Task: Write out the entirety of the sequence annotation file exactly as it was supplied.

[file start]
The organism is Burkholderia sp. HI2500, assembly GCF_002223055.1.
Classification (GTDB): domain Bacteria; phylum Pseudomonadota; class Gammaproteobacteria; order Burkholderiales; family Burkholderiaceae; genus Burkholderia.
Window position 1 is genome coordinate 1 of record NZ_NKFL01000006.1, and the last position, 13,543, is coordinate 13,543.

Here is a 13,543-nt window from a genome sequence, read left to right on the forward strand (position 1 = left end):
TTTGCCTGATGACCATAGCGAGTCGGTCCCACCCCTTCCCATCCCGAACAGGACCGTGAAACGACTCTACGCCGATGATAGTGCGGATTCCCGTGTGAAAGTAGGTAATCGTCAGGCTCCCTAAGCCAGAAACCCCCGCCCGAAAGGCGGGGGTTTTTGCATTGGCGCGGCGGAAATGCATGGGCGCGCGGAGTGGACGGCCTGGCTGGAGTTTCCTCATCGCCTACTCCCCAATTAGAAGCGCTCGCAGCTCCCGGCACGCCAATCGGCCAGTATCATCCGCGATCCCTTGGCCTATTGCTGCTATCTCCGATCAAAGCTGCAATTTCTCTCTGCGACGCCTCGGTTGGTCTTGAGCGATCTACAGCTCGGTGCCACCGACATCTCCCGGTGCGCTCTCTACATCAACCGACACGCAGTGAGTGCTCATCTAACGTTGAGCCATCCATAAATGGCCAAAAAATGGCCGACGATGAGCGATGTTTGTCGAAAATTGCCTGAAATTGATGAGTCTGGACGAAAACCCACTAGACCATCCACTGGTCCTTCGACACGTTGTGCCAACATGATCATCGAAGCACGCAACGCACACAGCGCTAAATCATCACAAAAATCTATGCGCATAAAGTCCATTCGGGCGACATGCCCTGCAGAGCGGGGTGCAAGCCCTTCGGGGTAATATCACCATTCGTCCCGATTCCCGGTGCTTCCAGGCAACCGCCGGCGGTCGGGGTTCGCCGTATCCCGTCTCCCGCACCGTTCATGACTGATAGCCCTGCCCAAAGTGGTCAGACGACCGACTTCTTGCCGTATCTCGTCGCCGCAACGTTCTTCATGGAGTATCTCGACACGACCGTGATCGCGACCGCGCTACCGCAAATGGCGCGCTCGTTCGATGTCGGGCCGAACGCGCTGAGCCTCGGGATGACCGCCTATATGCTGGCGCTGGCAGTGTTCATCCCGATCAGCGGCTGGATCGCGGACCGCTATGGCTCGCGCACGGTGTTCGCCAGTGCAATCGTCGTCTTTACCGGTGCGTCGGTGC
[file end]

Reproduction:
The organism is Burkholderia sp. HI2500, assembly GCF_002223055.1.
Classification (GTDB): domain Bacteria; phylum Pseudomonadota; class Gammaproteobacteria; order Burkholderiales; family Burkholderiaceae; genus Burkholderia.
Window position 1 is genome coordinate 1 of record NZ_NKFL01000006.1, and the last position, 13,543, is coordinate 13,543.

Here is a 13,543-nt window from a genome sequence, read left to right on the forward strand (position 1 = left end):
TTTGCCTGATGACCATAGCGAGTCGGTCCCACCCCTTCCCATCCCGAACAGGACCGTGAAACGACTCTACGCCGATGATAGTGCGGATTCCCGTGTGAAAGTAGGTAATCGTCAGGCTCCCTAAGCCAGAAACCCCCGCCCGAAAGGCGGGGGTTTTTGCATTGGCGCGGCGGAAATGCATGGGCGCGCGGAGTGGACGGCCTGGCTGGAGTTTCCTCATCGCCTACTCCCCAATTAGAAGCGCTCGCAGCTCCCGGCACGCCAATCGGCCAGTATCATCCGCGATCCCTTGGCCTATTGCTGCTATCTCCGATCAAAGCTGCAATTTCTCTCTGCGACGCCTCGGTTGGTCTTGAGCGATCTACAGCTCGGTGCCACCGACATCTCCCGGTGCGCTCTCTACATCAACCGACACGCAGTGAGTGCTCATCTAACGTTGAGCCATCCATAAATGGCCAAAAAATGGCCGACGATGAGCGATGTTTGTCGAAAATTGCCTGAAATTGATGAGTCTGGACGAAAACCCACTAGACCATCCACTGGTCCTTCGACACGTTGTGCCAACATGATCATCGAAGCACGCAACGCACACAGCGCTAAATCATCACAAAAATCTATGCGCATAAAGTCCATTCGGGCGACATGCCCTGCAGAGCGGGGTGCAAGCCCTTCGGGGTAATATCACCATTCGTCCCGATTCCCGGTGCTTCCAGGCAACCGCCGGCGGTCGGGGTTCGCCGTATCCCGTCTCCCGCACCGTTCATGACTGATAGCCCTGCCCAAAGTGGTCAGACGACCGACTTCTTGCCGTATCTCGTCGCCGCAACGTTCTTCATGGAGTATCTCGACACGACCGTGATCGCGACCGCGCTACCGCAAATGGCGCGCTCGTTCGATGTCGGGCCGAACGCGCTGAGCCTCGGGATGACCGCCTATATGCTGGCGCTGGCAGTGTTCATCCCGATCAGCGGCTGGATCGCGGACCGCTATGGCTCGCGCACGGTGTTCGCCAGTGCAATCGTCGTCTTTACCGGTGCGTCGGTGC